At this stage, the party reviews documents in its possession or control to determine those that are relevant to the litigation. A document is deemed to be relevant “if the party intends to rely on it or if the document tends to adversely affect the party’s case or to support another party’s case.” Relevancy review thus requires a bona fide review by the party as it is obligated to disclose (as relevant) document related to the litigation which are beneficial or adverse to its interest. Effective relevancy review will require a good understanding by the reviewers of the facts in issue, and this could be gleaned from the pleadings filed by the parties. Document which are identified as relevant at this stage of the review, will then proceed to another stage of the review.
Document which are identified as relevant are subject to further review for privilege. While parties have a duty to disclose all relevant document, the obligation is subject to valid claim of privilege. Hence the privilege review stage involves identifying documents that contain privileged information for the purpose of excluding the documents from disclosure, or redacting the privileged information before disclosure. Privilege review is usually one of the most critical and sensitive aspects of document review. Thus it would require detailed knowledge of the different types of privilege.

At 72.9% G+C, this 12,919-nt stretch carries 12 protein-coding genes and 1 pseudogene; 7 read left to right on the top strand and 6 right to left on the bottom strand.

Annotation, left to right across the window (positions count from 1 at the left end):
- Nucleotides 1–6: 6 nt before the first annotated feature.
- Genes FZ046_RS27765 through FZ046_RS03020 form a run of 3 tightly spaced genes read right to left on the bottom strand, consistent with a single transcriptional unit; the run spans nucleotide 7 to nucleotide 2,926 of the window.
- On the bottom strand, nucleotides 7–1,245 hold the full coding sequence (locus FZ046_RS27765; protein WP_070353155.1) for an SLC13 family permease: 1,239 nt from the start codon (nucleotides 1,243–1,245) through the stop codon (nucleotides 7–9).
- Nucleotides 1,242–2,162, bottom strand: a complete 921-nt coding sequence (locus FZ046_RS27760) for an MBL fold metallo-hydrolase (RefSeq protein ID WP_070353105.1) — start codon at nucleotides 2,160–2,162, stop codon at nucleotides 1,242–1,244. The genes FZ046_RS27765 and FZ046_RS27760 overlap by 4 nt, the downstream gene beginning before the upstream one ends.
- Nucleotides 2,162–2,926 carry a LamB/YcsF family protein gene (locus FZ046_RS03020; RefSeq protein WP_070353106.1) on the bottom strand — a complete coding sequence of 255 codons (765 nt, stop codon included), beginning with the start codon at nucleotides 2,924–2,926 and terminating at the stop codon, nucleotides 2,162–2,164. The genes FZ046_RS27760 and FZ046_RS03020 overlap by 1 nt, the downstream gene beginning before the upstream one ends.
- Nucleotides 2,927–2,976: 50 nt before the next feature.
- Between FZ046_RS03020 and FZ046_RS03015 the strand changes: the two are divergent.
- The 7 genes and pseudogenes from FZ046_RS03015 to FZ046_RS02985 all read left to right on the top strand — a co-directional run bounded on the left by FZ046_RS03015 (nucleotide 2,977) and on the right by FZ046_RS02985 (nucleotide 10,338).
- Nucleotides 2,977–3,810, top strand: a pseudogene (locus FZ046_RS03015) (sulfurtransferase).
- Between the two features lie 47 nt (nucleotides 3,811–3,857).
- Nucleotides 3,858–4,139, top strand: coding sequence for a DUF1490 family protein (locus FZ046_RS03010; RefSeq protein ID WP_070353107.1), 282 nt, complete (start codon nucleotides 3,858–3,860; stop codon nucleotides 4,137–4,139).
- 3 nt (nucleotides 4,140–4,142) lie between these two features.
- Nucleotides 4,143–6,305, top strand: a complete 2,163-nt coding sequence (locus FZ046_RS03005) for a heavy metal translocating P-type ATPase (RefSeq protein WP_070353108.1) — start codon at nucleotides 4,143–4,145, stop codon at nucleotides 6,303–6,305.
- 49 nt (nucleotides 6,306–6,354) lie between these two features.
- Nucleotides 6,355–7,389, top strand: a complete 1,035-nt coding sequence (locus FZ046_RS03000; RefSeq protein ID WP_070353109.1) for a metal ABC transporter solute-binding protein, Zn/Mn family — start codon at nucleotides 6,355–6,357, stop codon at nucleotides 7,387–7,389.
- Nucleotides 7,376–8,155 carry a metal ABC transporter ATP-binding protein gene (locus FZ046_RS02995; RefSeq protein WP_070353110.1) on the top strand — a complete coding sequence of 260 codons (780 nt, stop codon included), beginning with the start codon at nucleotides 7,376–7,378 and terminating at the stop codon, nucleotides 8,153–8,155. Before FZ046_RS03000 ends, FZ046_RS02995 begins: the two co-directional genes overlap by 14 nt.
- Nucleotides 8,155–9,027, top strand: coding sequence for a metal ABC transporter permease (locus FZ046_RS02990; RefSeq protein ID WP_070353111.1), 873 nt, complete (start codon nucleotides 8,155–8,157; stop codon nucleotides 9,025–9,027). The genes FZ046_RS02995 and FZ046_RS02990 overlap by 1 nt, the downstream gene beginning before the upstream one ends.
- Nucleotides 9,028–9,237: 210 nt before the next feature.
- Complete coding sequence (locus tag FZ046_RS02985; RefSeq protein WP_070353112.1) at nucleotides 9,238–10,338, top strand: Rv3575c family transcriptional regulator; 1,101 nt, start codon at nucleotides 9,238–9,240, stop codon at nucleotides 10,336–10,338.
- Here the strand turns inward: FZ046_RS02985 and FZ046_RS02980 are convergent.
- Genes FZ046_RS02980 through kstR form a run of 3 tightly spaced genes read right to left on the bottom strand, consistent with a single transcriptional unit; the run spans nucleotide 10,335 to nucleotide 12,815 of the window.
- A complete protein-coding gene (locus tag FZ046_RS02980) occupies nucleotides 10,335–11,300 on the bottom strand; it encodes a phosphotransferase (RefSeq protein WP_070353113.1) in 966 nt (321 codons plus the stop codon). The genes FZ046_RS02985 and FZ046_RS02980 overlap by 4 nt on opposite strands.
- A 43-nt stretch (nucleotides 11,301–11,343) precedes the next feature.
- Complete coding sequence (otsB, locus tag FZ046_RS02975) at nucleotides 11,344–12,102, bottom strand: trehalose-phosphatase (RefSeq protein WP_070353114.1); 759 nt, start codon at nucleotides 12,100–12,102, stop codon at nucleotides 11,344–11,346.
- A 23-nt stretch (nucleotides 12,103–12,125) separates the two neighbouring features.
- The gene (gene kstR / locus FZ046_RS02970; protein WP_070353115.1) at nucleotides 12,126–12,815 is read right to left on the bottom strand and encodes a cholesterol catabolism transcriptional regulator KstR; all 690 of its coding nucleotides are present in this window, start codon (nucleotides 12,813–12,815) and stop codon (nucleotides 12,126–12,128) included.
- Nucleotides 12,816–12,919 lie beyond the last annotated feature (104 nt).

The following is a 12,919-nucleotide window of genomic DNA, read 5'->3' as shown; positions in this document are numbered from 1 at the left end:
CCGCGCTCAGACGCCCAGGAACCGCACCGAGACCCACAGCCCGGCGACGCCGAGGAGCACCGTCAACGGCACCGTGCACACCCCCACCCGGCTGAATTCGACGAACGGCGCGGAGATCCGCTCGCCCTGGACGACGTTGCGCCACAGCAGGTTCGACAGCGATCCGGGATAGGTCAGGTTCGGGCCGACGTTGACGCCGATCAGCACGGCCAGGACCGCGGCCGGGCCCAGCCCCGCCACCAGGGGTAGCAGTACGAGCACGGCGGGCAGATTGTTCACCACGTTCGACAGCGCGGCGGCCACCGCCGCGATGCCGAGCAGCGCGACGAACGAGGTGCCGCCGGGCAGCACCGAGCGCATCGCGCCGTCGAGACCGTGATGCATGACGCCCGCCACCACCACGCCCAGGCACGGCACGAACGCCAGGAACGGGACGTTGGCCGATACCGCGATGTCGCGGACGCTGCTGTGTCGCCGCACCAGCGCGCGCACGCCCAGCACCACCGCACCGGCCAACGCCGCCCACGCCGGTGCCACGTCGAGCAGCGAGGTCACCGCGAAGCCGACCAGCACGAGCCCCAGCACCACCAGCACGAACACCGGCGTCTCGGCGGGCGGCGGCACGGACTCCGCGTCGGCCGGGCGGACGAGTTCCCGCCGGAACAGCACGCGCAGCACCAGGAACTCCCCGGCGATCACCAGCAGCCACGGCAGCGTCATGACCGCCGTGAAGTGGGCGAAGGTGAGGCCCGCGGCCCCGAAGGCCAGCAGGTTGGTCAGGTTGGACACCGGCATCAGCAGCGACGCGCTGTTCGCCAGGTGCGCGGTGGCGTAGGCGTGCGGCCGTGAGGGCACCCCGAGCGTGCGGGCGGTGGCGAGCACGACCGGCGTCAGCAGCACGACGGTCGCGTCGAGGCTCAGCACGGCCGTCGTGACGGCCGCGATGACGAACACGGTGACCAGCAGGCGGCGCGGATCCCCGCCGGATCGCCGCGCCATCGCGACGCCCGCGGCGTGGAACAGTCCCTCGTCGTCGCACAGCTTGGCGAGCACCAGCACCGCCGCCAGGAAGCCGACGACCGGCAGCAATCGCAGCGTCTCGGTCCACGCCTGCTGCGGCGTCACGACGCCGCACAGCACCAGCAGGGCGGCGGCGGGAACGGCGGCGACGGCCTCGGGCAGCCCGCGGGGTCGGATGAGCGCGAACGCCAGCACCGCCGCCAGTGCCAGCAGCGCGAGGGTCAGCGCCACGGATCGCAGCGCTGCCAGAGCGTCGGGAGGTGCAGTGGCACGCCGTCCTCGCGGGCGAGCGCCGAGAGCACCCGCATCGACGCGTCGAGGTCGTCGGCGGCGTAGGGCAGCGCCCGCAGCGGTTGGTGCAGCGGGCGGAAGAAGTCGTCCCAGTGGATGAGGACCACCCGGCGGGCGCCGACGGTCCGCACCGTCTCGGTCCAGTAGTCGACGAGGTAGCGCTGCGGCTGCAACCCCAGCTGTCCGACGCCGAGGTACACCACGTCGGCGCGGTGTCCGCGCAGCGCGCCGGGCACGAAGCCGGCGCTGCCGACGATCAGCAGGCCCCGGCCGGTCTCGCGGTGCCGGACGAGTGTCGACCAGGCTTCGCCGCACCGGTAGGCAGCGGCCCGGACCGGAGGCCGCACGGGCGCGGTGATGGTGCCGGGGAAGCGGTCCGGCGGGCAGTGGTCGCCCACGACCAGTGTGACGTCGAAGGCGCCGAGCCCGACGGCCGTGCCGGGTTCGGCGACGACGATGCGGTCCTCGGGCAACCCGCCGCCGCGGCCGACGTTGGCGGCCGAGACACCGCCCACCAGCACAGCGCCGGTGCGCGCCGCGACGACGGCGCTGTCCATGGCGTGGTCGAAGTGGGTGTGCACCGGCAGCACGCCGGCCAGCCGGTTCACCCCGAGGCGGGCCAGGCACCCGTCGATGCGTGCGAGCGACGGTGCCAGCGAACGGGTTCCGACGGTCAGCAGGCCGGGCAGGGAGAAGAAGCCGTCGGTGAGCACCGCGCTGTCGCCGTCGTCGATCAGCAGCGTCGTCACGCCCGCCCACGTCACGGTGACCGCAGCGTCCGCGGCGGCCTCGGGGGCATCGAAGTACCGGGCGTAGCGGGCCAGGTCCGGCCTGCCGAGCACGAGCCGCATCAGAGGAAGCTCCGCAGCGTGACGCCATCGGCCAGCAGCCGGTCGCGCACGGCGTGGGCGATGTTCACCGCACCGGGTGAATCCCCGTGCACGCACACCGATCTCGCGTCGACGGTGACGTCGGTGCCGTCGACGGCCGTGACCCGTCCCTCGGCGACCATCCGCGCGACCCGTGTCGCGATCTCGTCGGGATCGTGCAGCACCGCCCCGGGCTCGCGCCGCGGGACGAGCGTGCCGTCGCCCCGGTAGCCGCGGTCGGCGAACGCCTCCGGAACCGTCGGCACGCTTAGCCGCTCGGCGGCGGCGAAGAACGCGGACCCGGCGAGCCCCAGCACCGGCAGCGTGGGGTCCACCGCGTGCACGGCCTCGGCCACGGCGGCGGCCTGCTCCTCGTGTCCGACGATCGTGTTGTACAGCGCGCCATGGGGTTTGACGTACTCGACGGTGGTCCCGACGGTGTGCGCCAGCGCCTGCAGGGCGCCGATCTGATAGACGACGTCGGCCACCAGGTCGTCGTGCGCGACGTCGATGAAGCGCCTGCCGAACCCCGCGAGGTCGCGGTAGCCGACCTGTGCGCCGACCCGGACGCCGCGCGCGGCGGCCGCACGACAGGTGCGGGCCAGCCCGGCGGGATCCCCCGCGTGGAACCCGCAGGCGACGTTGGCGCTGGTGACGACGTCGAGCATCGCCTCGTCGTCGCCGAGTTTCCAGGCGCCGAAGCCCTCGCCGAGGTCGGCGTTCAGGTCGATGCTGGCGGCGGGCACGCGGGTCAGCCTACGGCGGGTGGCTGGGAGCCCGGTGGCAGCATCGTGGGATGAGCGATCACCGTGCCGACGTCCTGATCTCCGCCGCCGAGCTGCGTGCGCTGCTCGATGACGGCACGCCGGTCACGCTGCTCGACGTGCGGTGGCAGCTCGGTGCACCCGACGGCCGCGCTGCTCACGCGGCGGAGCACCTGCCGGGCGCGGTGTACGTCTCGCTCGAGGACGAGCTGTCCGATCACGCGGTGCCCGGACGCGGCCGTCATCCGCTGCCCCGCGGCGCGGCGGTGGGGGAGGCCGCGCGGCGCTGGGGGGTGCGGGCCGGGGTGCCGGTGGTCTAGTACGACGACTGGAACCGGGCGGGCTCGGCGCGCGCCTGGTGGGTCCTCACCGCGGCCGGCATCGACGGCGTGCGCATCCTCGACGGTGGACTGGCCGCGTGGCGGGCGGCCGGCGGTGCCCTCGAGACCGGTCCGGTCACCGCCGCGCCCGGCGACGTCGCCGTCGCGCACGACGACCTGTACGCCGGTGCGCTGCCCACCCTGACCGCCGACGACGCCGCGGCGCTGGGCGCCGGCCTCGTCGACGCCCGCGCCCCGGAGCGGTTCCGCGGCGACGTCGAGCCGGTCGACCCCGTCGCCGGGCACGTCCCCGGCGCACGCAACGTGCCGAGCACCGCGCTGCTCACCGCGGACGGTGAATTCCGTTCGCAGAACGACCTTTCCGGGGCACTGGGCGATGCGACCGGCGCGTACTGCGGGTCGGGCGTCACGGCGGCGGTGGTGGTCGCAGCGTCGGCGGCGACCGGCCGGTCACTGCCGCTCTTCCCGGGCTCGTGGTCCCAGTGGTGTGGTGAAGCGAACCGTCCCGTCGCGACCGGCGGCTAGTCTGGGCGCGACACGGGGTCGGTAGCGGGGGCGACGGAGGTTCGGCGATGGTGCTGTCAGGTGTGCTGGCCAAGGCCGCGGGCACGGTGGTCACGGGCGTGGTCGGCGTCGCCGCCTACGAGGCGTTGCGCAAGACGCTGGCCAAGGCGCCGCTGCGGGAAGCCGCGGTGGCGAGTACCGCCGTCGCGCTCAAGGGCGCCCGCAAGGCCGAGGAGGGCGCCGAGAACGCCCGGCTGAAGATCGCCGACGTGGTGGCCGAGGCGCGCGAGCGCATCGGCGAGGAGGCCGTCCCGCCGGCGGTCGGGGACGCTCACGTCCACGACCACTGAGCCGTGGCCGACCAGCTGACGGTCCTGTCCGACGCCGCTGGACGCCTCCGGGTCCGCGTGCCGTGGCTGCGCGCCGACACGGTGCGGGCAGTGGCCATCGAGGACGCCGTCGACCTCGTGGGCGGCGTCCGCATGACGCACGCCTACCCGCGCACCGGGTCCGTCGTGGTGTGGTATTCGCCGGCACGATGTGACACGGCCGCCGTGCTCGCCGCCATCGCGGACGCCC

Various types of privilege which could be asserted by a party in documentary disclosure includes solicitor-client privilege, litigation privilege, negotiation privilege, public interest privilege, cabinet confidence etc. While some basic types of privilege apply in all document review process, others may be unique to a particular party in the litigation. For example, while cabinet confidence as a form of privilege may apply to privilege review by a government agency or department, that may not apply to a review being conducted by a private or commercial organization. Some the common types of privilege encountered in document review are briefly described below.